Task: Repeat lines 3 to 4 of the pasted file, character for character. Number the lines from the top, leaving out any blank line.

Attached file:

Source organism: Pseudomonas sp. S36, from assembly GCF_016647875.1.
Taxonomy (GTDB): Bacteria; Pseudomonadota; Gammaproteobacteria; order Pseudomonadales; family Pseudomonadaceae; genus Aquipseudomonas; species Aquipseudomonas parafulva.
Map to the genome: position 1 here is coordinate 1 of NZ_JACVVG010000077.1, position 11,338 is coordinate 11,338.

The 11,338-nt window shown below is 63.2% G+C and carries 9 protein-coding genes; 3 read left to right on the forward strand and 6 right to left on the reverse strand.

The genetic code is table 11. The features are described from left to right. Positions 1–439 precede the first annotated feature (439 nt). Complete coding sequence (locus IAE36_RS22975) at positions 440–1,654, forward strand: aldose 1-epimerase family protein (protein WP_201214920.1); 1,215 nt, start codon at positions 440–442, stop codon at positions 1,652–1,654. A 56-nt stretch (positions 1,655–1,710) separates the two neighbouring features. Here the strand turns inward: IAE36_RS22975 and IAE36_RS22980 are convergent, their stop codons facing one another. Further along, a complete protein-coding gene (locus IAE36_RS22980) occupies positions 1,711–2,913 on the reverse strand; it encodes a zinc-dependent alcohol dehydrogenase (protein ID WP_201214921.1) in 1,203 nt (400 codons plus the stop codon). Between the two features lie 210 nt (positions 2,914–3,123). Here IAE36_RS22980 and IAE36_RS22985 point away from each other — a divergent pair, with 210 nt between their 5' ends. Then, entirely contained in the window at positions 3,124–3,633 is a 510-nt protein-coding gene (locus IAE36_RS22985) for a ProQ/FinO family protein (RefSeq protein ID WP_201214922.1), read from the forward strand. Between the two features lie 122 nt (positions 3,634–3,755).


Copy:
Map to the genome: position 1 here is coordinate 1 of NZ_JACVVG010000077.1, position 11,338 is coordinate 11,338.

The 11,338-nt window shown below is 63.2% G+C and carries 9 protein-coding genes; 3 read left to right on the forward strand and 6 right to left on the reverse strand.